Clarity, empathy and curiosity, are the values which inform our work and shape our relationships with clients and colleagues. If clarity is in our response, and empathy our guiding principle, then curiosity could best be described as our spirit!
Always Curious evolved as an internal brand, giving a structure and platform to the cultural activities we explore as naturally curious people. Our programme is diverse and wide, and is growing organically through the contribution and passion of our team.
Our latest exciting venture under Always Curious is our partnership with Kinetica. This ground-breaking new art media fair is in its 10th year and is a must see event on the arts calendar. We’ve long been fans and it’s a rich source of inspiration, showcasing pioneering performative, live performance and media art installations.
This year’s exhibition at UGLY DUCK in London Bridge opened on Friday 17th February and Crown were there to enjoy the show. Here are just a few of our highlights:
Gloop Tower One, Adrian Pritchard
A kinetic live evolving installation which uses time, gravity and a viscous substance known as gloop. A revolving tube spreads the viscous material over a net, making it fall randomly into thin veils of strings that snap, bounce or coil in the air before slowly sinking to the floor. The patterns and formations change due to the subtle differences in humidity and temperature and the movement in the mixture. The resulting work is something strangely organics yet artificial, contextualised within the apparatus space.
Window to Infinity 2016, Jose Manuel Gonzalez
Mathematics and the intimate relationship between art and nature are the themes that most interest Jose Manuel. His works transform themselves and can be seen as a metaphor for life. New hardware and software technologies, such as Arduino and Processing, have given him the necessary tools to create works of art which are capable of interaction, that generate sound and change colour, as in nature itself
Untitled, Tim Lewis
Playfully referred to in the Crown office as ‘the creepy bird’, Tim Lewis’s work raises questions around the boundaries between nature and fabrication and reveals creatures born of mechanics in the same way that genetics engineers use science. They hint to the artist’s imagination and his point of perception which lie beyond their creation, but are also autonomous, new beings that require their own comprehension.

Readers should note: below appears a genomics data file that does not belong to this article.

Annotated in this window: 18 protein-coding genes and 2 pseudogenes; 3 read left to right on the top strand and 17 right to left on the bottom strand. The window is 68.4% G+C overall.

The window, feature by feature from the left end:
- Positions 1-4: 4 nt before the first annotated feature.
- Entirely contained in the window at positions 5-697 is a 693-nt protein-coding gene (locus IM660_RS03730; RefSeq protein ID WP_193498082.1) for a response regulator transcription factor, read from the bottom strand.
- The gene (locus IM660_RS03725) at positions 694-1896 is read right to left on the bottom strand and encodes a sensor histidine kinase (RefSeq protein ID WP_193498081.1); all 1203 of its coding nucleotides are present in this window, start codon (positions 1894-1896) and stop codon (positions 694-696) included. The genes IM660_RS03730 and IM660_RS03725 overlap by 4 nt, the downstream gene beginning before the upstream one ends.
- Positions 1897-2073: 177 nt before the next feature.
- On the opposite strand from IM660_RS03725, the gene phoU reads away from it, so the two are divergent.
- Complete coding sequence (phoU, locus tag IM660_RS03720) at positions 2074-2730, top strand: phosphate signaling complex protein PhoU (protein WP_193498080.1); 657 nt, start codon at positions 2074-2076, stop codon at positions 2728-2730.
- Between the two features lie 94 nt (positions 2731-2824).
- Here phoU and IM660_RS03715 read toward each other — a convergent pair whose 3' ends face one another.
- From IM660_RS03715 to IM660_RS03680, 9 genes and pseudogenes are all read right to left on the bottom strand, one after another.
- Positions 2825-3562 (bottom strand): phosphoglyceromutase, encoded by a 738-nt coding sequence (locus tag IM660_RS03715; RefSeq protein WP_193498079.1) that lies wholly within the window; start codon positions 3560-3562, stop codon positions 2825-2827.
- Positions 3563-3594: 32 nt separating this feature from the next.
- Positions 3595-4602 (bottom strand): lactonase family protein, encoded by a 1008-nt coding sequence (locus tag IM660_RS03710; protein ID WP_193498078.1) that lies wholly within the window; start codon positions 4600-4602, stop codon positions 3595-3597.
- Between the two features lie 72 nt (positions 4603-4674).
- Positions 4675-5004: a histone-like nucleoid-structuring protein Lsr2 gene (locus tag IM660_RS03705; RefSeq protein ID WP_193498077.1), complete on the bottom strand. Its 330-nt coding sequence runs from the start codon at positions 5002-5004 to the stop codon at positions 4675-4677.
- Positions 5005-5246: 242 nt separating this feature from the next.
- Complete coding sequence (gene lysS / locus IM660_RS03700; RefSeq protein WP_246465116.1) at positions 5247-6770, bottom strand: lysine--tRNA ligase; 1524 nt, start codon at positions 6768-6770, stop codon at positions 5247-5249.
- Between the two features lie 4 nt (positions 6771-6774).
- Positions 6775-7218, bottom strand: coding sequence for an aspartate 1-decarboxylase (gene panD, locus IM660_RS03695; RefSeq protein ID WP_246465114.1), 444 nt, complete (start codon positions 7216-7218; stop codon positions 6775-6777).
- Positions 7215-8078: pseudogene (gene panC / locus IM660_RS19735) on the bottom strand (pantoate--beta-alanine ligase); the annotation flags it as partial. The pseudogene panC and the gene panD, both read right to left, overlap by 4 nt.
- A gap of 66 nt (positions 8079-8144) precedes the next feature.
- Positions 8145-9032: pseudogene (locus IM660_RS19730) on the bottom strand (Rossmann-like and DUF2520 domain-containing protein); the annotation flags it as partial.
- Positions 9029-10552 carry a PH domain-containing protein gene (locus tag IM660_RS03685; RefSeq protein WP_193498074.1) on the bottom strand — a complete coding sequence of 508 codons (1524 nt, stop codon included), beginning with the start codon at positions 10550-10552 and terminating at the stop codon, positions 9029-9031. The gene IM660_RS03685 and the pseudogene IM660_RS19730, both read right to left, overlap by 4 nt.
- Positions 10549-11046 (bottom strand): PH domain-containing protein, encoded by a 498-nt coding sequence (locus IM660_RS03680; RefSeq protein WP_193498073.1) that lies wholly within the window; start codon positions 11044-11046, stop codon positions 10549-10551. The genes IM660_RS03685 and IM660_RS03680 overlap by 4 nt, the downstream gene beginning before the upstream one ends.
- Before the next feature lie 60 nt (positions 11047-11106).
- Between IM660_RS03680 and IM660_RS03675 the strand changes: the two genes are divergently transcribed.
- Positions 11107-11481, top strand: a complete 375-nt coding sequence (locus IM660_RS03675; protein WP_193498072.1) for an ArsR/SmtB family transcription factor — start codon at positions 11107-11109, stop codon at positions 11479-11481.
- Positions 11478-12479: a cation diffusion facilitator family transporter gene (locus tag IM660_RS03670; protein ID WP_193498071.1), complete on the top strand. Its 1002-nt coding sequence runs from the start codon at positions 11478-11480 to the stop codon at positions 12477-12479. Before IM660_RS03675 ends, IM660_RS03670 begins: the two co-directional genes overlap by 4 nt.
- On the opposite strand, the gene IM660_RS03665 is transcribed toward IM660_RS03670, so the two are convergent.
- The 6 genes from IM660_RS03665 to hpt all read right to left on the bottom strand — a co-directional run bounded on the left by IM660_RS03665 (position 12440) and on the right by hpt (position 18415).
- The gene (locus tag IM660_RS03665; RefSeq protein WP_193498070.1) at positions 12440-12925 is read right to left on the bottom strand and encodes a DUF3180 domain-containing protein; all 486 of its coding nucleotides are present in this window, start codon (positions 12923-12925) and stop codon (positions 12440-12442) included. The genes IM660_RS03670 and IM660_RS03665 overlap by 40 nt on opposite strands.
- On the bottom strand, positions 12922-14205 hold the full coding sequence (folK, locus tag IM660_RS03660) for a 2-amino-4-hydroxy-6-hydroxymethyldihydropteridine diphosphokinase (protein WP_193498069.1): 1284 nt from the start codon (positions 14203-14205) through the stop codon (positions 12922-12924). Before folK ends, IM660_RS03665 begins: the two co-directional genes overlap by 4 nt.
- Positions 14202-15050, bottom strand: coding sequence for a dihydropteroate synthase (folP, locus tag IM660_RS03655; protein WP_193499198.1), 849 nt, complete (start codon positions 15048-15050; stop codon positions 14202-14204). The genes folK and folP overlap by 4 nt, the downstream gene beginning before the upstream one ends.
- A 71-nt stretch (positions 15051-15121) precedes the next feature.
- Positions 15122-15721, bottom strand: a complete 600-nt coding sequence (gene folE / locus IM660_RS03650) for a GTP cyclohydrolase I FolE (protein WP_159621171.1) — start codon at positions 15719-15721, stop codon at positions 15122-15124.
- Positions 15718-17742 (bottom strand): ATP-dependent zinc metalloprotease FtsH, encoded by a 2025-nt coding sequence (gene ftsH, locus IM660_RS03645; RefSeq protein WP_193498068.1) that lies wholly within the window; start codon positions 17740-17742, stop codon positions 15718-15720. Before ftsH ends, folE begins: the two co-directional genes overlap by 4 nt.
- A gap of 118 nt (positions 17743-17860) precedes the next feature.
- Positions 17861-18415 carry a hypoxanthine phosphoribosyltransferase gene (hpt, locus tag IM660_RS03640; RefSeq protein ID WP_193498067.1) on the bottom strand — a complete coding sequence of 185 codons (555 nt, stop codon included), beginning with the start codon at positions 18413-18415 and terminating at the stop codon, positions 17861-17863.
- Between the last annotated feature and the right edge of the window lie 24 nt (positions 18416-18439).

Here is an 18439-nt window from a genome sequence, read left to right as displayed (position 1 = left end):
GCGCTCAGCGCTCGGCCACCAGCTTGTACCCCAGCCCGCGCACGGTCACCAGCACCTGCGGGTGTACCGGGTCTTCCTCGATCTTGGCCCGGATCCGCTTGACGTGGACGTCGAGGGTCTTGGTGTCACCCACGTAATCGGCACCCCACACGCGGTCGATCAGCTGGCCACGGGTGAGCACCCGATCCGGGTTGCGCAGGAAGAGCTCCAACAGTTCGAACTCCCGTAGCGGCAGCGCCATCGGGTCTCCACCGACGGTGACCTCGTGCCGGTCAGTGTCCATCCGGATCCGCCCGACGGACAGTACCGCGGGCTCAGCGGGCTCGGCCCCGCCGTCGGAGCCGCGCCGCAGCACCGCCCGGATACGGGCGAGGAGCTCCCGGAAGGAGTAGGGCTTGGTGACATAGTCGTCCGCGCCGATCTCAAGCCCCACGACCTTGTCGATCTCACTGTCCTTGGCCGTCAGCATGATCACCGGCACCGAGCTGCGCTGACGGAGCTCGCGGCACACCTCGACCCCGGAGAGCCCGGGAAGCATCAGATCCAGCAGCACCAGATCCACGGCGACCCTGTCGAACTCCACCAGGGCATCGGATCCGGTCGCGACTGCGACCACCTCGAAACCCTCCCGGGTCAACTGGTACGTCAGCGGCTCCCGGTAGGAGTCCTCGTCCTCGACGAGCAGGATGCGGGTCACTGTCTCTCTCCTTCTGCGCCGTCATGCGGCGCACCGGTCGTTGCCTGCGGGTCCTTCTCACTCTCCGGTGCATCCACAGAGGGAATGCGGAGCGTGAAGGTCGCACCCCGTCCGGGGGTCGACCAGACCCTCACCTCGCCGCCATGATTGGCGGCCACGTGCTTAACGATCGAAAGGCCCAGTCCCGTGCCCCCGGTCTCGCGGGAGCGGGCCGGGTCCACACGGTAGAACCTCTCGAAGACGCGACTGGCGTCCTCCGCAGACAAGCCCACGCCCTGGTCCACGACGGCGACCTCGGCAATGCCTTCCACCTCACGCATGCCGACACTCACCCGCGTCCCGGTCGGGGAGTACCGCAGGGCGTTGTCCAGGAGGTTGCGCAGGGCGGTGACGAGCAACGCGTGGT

DIE FALLE, Gregory Barsamian
DIE FALLE is the German slang word for ‘Trap’. In this piece, a small human body spills out of the head of a sleeping man. The liquid image of the character alludes to the struggle between the spirit and the body. Applying mechanical know-how, 3-D animation techniques, and what he calls Industrial Revolution-style technology, Barsamian sets his dreams in motion. Strobe lights, synchronised to sequentially sculpted objects, create the illusion and metamorphosis.
Mobile Sphérique 5, Lionel Stocard
A suspended kinetic sculpture in which articulated arcs move in space. The slow and precise movements fill the space with hypnotic beauty. Stocard is a creator of dream machines, his contraptions create a universe to explore the dream state, lucid, floating, without the presence of time, magical and gravity defying.
The Wave of Kinetica, Jiayu Liu
Liu is a media artist interested in physical visualisation and interactive code. Her challenge has always been to provoke behavioural responses and emotional resonance from audiences without giving away any instructions or explanations. The Wave of Kinetica acts as the divide between two worlds; the land and the sea, heaven and earth, it is constant and always in flux. The work consists of 50 slide rails. Camera identification and computer processors control the motion of 50 motors to realise real-time data transmission of this ever changing wave.
Later this year Crown will be temporarily housing a number of the art pieces from the Kinetica show in our Soho offices, which everyone is welcome to come and experience. Watch this space for more information coming soon ….
For more information please contact email@example.com